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10/23/06 1:21 AM ET

Tigers Short Hops: Game 2

Rogers comes to Detroit's rescue to even Series

DETROIT -- Fielding the Tigers' World Series Game 2 victory over the Cardinals on a short hop ...

In < 25 words ...
Kenny Rogers continued his October mastery with another scoreless performance to get the Tigers out of town with a much-needed split.

Frozen moment
With the wind chill pushing temperatures into the low 30s, there were plenty of candidates, but the one frozen moment that stands out had to be Craig Monroe right after the ball left the Tigers left fielder's bat in the first inning. Monroe drove Jeff Weaver's first pitch 421 feet into the left-field seats to give the Tigers the lead for good and it put a charge into the crowd and quickly let everyone know that the Game 1 loss was indeed behind the Tigers.

Big number
(0-for-)19 -- Pudge Rodriguez in the postseason, counting his 0-for-4 Sunday night.

Game ball
Magglio Ordonez went 2-for-3, scored a run and helped set the stage for Carlos Guillen.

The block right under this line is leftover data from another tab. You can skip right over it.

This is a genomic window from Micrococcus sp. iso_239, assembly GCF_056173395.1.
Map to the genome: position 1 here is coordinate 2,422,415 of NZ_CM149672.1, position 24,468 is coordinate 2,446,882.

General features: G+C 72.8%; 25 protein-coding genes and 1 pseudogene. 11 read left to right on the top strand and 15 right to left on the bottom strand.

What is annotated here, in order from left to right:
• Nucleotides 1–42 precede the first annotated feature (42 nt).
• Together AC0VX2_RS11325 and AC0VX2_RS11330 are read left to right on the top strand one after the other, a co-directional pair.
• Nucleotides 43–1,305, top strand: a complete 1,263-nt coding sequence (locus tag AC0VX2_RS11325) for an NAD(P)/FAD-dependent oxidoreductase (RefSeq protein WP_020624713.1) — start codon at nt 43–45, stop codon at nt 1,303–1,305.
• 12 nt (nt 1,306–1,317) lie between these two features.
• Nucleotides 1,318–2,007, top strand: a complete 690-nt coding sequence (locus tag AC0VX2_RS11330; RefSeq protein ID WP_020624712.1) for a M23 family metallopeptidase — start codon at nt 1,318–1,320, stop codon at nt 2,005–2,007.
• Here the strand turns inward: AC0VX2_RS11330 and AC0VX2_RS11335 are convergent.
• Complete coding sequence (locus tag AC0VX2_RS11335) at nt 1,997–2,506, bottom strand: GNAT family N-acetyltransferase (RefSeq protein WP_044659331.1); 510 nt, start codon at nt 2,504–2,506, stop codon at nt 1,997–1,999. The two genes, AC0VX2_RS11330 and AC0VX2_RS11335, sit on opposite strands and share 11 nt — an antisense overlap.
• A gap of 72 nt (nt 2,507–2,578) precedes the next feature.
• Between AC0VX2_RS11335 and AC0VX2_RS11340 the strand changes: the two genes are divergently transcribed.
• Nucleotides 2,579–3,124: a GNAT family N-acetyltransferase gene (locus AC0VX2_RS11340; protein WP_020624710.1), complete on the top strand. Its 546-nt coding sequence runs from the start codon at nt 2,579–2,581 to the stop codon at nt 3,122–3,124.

Sense of October
The intensity and emotion of Rogers and Monroe. The smell of hot brats and hot chocolate on a frigid night in Michigan. Even if you didn't take time on the way to the ballpark to notice the autumn color at its peak, October reminders were everywhere at Comerica Park.

Lines of the Game

Carlos Guillen
4 AB, 3 H, 2B, 3B, BB, R, RBI
Comment: Guillen reached each time he came to the plate, came within a home run of the cycle and accounted for two of Detroit's three runs.

Kenny Rogers
8 IP, 2 H, 0 ER, 3 BB, 5 K
Comment: Rogers' remarkable autumn run showed no signs of slowing as he ran his string of consecutive scoreless innings to 23.

I think everybody should be amazed. You're witnessing one of the greatest postseason performances by an individual in the history of baseball." -- Detroit pitcher Nate Robertson, on teammate Rogers

Next step
It's on to St. Louis for the first World Series game at the new Busch Stadium. Nate Robertson gets the call against Cardinals ace Chris Carpenter.

Jim Molony is a reporter for MLB.com. This story was not subject to the approval of Major League Baseball or its clubs.